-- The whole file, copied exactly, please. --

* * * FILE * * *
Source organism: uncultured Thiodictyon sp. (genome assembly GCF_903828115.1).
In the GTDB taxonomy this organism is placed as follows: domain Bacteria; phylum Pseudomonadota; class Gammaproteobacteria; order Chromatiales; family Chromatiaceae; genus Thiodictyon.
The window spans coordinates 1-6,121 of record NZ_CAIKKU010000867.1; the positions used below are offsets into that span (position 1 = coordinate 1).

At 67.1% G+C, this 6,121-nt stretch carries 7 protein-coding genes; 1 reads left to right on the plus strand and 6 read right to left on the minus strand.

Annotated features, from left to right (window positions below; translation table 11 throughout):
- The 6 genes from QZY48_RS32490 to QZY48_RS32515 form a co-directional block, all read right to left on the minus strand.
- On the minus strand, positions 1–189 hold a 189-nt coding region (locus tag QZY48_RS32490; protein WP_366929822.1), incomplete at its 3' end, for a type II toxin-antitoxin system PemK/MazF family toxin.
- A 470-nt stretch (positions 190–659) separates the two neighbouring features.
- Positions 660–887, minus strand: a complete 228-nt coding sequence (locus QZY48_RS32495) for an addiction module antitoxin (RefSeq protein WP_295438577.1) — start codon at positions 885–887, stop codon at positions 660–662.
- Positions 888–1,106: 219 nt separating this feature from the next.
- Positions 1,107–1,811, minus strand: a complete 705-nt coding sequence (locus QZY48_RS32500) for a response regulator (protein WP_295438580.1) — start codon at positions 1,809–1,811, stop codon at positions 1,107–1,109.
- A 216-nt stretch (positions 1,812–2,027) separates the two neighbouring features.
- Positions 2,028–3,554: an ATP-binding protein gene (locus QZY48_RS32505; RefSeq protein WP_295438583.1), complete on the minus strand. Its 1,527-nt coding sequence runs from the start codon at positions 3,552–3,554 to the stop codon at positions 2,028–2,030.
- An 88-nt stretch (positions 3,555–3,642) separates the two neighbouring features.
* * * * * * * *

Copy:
Source organism: uncultured Thiodictyon sp. (genome assembly GCF_903828115.1).
In the GTDB taxonomy this organism is placed as follows: domain Bacteria; phylum Pseudomonadota; class Gammaproteobacteria; order Chromatiales; family Chromatiaceae; genus Thiodictyon.
The window spans coordinates 1-6,121 of record NZ_CAIKKU010000867.1; the positions used below are offsets into that span (position 1 = coordinate 1).

At 67.1% G+C, this 6,121-nt stretch carries 7 protein-coding genes; 1 reads left to right on the plus strand and 6 read right to left on the minus strand.

Annotated features, from left to right (window positions below; translation table 11 throughout):
- The 6 genes from QZY48_RS32490 to QZY48_RS32515 form a co-directional block, all read right to left on the minus strand.
- On the minus strand, positions 1–189 hold a 189-nt coding region (locus tag QZY48_RS32490; protein WP_366929822.1), incomplete at its 3' end, for a type II toxin-antitoxin system PemK/MazF family toxin.
- A 470-nt stretch (positions 190–659) separates the two neighbouring features.
- Positions 660–887, minus strand: a complete 228-nt coding sequence (locus QZY48_RS32495) for an addiction module antitoxin (RefSeq protein WP_295438577.1) — start codon at positions 885–887, stop codon at positions 660–662.
- Positions 888–1,106: 219 nt separating this feature from the next.
- Positions 1,107–1,811, minus strand: a complete 705-nt coding sequence (locus QZY48_RS32500) for a response regulator (protein WP_295438580.1) — start codon at positions 1,809–1,811, stop codon at positions 1,107–1,109.
- A 216-nt stretch (positions 1,812–2,027) separates the two neighbouring features.
- Positions 2,028–3,554: an ATP-binding protein gene (locus QZY48_RS32505; RefSeq protein WP_295438583.1), complete on the minus strand. Its 1,527-nt coding sequence runs from the start codon at positions 3,552–3,554 to the stop codon at positions 2,028–2,030.
- An 88-nt stretch (positions 3,555–3,642) separates the two neighbouring features.